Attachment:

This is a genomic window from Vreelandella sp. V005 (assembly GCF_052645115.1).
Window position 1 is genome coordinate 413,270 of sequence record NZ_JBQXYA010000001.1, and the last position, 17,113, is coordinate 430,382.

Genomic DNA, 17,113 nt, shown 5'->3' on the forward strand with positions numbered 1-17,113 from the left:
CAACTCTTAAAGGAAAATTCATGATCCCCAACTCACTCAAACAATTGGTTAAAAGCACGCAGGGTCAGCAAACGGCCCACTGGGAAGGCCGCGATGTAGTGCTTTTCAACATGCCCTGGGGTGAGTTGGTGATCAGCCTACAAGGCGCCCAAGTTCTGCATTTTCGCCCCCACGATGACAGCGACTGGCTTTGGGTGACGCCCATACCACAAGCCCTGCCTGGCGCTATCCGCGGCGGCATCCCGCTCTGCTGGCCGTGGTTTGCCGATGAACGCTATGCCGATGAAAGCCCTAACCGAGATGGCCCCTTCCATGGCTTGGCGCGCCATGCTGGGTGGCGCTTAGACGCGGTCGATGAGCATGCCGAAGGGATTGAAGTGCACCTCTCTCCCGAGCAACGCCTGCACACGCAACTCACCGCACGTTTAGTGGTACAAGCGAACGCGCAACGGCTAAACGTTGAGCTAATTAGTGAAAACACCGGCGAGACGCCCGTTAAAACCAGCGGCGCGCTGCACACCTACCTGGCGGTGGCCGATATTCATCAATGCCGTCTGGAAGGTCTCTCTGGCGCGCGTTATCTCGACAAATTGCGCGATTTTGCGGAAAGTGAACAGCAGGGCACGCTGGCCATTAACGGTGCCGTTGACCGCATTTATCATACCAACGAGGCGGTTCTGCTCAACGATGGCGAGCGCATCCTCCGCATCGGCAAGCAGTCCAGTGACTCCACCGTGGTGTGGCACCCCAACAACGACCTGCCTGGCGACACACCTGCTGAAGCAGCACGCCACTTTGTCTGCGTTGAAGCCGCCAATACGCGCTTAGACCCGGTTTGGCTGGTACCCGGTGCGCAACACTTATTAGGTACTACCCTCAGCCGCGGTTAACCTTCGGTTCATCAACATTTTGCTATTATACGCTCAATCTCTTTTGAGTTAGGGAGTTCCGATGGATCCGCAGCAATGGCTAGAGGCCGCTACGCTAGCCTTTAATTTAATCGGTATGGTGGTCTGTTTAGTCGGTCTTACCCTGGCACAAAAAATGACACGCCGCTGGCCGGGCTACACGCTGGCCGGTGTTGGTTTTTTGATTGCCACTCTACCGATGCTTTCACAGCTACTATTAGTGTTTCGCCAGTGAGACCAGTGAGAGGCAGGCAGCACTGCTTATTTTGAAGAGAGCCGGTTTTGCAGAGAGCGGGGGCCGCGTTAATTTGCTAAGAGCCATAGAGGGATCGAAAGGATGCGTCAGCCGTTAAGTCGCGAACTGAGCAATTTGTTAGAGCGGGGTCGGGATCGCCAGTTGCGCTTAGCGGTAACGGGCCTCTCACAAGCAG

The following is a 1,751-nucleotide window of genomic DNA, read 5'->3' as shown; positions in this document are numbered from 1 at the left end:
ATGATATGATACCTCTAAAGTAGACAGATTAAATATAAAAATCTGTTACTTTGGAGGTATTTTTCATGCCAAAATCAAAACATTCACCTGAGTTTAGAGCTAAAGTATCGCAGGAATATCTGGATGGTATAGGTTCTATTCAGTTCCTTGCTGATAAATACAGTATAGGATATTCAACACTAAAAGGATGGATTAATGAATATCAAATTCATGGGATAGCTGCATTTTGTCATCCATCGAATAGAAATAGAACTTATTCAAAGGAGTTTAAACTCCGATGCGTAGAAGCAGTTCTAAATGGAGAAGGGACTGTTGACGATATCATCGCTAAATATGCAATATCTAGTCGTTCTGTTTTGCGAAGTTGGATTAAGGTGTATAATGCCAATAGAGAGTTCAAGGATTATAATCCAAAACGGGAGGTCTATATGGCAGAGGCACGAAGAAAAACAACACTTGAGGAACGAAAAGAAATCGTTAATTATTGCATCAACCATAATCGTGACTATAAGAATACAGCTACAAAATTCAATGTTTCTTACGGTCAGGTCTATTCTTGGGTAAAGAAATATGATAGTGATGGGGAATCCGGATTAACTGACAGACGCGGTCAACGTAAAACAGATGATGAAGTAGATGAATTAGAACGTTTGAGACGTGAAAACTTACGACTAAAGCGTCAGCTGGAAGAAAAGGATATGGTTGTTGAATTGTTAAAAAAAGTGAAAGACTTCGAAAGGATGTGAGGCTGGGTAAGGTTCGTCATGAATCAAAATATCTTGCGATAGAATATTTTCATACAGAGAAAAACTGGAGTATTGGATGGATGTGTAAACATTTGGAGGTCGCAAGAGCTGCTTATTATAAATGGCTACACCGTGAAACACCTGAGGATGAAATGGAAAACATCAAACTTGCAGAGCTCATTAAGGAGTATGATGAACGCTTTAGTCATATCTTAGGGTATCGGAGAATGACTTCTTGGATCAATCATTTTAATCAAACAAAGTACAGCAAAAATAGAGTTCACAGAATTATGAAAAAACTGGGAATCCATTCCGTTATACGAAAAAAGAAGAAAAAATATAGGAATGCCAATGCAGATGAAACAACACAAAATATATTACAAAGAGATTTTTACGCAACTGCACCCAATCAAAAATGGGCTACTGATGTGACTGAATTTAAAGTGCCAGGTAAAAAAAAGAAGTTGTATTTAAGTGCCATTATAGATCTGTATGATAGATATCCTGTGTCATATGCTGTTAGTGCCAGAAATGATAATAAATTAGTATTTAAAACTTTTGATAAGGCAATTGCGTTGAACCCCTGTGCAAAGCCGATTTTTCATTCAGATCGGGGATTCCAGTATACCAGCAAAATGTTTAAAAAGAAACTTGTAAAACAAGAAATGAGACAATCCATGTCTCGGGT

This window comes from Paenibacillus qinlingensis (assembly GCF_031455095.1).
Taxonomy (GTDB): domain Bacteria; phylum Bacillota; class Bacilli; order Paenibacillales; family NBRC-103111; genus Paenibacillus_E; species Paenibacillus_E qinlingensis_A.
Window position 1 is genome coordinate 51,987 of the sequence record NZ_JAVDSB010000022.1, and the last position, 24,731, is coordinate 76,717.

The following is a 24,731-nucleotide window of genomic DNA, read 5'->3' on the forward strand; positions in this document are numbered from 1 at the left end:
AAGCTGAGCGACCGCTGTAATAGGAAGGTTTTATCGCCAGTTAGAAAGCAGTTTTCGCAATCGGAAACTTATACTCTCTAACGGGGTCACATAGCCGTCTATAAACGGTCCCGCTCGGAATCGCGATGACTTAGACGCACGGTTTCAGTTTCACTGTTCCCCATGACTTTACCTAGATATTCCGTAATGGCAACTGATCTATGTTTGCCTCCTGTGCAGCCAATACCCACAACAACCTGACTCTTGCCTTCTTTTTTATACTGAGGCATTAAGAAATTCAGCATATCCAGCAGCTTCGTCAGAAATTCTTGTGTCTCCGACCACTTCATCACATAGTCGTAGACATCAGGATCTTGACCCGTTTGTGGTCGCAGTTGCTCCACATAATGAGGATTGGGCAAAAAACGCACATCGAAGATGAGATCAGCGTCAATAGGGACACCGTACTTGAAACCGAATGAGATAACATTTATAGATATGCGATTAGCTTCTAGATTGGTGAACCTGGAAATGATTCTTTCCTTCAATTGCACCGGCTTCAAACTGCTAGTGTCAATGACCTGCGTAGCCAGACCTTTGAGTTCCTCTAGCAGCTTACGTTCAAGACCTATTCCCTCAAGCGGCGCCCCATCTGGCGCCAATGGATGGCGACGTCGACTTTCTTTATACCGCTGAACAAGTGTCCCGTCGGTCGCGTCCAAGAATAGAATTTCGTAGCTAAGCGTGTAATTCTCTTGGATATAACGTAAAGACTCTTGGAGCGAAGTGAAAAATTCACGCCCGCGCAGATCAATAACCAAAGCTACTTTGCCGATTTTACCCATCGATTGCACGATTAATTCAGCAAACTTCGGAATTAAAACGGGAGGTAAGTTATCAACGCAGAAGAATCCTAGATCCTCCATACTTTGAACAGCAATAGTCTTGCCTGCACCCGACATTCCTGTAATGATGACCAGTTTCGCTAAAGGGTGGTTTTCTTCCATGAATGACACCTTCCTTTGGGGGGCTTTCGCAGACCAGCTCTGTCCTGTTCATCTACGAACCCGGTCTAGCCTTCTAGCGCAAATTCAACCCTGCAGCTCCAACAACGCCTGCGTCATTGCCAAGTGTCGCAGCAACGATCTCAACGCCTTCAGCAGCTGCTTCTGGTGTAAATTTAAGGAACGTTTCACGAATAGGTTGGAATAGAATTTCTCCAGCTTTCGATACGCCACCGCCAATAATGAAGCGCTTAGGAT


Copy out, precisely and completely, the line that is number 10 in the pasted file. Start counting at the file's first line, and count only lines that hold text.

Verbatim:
The following is a 24,731-nucleotide window of genomic DNA, read 5'->3' on the forward strand; positions in this document are numbered from 1 at the left end: